Following on this point, the focus of much contemporary discussion is regarding Don Quixote’s psychology -indeed modern scholars like Freud, Foucault, and Lacan have attempted to examine Don Quixote’s particular madness, in the same way that the priest and the barber do in the novel when they attempt to locate the catalyst of Don Quixote’s “madness” and end up blaming the books, burning selections from his library (though they graciously decide to spare Cervantes’s earlier book Galatea, a pastoral novel). Are the books at fault? Who is to blame for Don Quixote’s condition? And why does he embark on his mission in the first place? This has become the standard question. A review of Part I indicates he embarks “for the sake of his honor and as a service to the nation, to become a knight errant and travel the world with his armor and his horse to seek adventures and engage in everything he had read that knights errant engaged in, righting all manner of wrongs and, by seizing the opportunity and placing himself in danger and ending those wrongs, winning eternal renown and everlasting fame” (21). His quest is two-fold: a personal quest for his “honor” and a political quest “as a service to the nation.” At the conclusion of part II, wherein he renounces chivalry, and has a brief dream to live a pastoral life as a shepherd, an argument can be made that he achieves both of these objectives, as even today Don Quixote is considered the seminal text of the nation of Spain.
Lastly, what is the role of comedy in the novel? Contemporary scholarship of Don Quixote either tends to feel sorrow for him as the Caballero de la Triste Figurais (Grossman translates this as the “knight of the sorrowful countenance”) when he is physically abused in scene after scene, most notably in his encounter with the Duke and the Duchess in Part II; or scholars attempt to psychoanalyze the novel, or even interpret the story through a Hegelian-Marxist lexicon. Leaving aside the frailties of modern scholars (see Nabokov’s lectures on Don Quixote in 1983) – the novel is undoubtedly hilarious, as Don Quixote and Sancho Panza have become the standard comedic archetypes for over 400 years. In reading the book, we cannot help but laugh. But what is so funny about a madman who is continually beaten up and played tricks on? Comedy points to a reflection of the audience’s tastes. In order to be funny, it must ridicule things or people trying to grasp at something of an impossibly high nature, like the gods, kings, poets, chivalry, or knight errantry; and at the same time, comedy shines a light on base things. Laughter is a temporary release from political constraints. It is light For example, in Don Quixote we see a man acting like a child, attempting the grasp at nobler things. We get the joke because he is In Aristotles Poetics he notes that comedy imitates inferior people, and it is largely harmless and playful, like a child. In contrast, Aristotle notes that tragedy imitates superior people who experience a gravely destructive downfall. In more ways than one, Cervantes subverts the classical Aristotelian formulas for great works -whereas in the the Odyssey Odysseus returns home from his adventures and rescues his household for a happy ending, in Don Quixote the hero returns home exhausted in defeat, and he dies ending his dream of nostalgia for a bygone era. Unlike Melville’s Captain Ahab, who is assuredly not funny and who dies chasing his wild revenge-fantasy, Don Quixote is defeated by the malaise of the modern world. Throughout the novel, we grow to love Don Quixote, and his dream becomes our dream. Despite endless scenes of physical abuse, the novel is only tragic at the conclusion, when his counterparts do not want the adventure to end, but Don Quixote renounces his imaginative world.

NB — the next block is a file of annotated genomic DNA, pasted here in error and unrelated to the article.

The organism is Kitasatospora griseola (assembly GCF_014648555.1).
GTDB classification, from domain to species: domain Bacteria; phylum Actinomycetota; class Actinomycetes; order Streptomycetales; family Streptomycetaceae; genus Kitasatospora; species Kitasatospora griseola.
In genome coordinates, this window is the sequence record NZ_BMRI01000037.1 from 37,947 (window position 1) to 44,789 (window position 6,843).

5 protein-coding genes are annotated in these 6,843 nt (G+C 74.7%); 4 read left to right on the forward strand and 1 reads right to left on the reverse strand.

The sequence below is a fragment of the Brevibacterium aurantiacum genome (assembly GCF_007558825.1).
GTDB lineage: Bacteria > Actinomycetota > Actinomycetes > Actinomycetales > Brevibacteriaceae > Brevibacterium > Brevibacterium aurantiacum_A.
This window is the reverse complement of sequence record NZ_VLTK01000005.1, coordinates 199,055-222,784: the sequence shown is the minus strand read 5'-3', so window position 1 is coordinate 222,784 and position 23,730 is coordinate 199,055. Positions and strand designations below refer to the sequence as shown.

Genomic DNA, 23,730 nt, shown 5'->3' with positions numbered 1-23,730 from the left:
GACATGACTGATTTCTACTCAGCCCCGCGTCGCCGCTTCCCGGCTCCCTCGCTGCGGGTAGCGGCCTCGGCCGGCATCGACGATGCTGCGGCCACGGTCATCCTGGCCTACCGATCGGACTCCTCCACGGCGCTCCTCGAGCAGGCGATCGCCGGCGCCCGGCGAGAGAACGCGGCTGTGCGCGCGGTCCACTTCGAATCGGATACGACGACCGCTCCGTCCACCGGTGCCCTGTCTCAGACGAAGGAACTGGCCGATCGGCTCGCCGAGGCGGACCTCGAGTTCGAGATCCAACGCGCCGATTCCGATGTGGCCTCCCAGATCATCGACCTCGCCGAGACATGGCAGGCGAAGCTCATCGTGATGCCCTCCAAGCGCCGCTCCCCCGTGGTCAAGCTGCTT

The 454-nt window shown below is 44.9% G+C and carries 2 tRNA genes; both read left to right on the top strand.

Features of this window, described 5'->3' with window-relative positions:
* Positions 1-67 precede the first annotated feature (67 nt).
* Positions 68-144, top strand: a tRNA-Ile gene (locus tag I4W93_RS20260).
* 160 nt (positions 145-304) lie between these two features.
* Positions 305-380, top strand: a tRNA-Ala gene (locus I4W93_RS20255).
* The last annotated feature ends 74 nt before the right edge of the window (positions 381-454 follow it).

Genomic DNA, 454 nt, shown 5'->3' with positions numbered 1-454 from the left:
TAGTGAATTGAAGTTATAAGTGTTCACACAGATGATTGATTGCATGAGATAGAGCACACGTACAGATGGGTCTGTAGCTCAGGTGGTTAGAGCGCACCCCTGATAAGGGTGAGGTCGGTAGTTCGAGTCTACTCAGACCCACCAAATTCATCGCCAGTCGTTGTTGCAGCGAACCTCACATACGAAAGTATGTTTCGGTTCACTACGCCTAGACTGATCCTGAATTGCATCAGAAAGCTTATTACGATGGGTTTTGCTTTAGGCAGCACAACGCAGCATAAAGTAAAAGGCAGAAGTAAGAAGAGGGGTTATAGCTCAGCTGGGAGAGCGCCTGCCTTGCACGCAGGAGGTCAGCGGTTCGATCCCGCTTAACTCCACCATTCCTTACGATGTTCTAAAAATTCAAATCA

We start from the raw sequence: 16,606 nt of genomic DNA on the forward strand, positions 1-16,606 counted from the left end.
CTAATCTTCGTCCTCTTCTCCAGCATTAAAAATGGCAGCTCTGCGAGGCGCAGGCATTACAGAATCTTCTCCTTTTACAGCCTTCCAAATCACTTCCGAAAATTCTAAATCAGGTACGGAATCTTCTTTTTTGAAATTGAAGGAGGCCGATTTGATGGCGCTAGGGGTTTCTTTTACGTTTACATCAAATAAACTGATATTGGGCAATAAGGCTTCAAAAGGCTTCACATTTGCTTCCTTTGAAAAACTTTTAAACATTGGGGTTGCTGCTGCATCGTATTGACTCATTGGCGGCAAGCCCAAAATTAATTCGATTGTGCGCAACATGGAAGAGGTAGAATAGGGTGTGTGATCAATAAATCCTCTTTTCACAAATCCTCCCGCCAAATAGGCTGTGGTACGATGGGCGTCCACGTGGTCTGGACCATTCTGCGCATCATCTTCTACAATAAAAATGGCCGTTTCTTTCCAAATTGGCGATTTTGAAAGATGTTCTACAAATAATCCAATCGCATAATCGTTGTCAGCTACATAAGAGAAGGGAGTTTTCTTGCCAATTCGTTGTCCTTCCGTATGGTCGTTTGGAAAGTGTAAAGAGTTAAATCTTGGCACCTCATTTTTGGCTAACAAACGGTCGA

Perhaps it can be said, at the conclusion, that the unbridled eros of the poets is gravely dangerous because of their power to inspire and encourage the soul to reach outside itself. The poets provide a reflection of being by encouraging becoming. The true sorrow of the poets is when the dream is over and someone awakens in disillusionment. Disillusionment represents a stagnancy and ultimately a down-going of Western civilization -when the dream of antiquity is too archaic and the old moral code is ridiculed. Socrates is the central example in Western literature of the dangers of the poets, as in the Apology he cites Aristophanes’s Clouds as one of the chief reasons he is misunderstood by the masses – a brutal satire of Socrates and the seeming irrelevance of philosophy. Nevertheless Athens puts Socrates to death, despite his apology. He goes to his death, smiling in great irony at paying his debts (making sure his debt of a ‘cock to Asclepius’ is paid). His death is as much a comedy as it is a tragedy, while with the death of Don Quixote we are faced with sorrow and a yearning to rebuild his dream. Recall at the conclusion of Plato’s Symposium in which Agathon (tragic poet), Aristophanes (comedic poet), and Socrates are the only remaining three awake from the evenings drinking party and Socrates is attempting to convince both poets that a tragic poet must be both tragic as well as comic. The two poets have a hard time tracking with Socrates. As the revelries end, to quote Shakespeare, and the drinking party subsides, the duality of comedy and tragedy becomes apparent, especially for the sober mind of the philosopher. We see these two elements beautifully mixed in Don Quixote.
(For these scattered reflections I used Edith Grossman’s masterful translation.)
“Don Quixote and Sancho Setting Out” By Gustave Dore
“The Don’s mind is enflamed with romances of chivalry” by Gustave Dore
“Windmill Adventure” by: Gustave Dore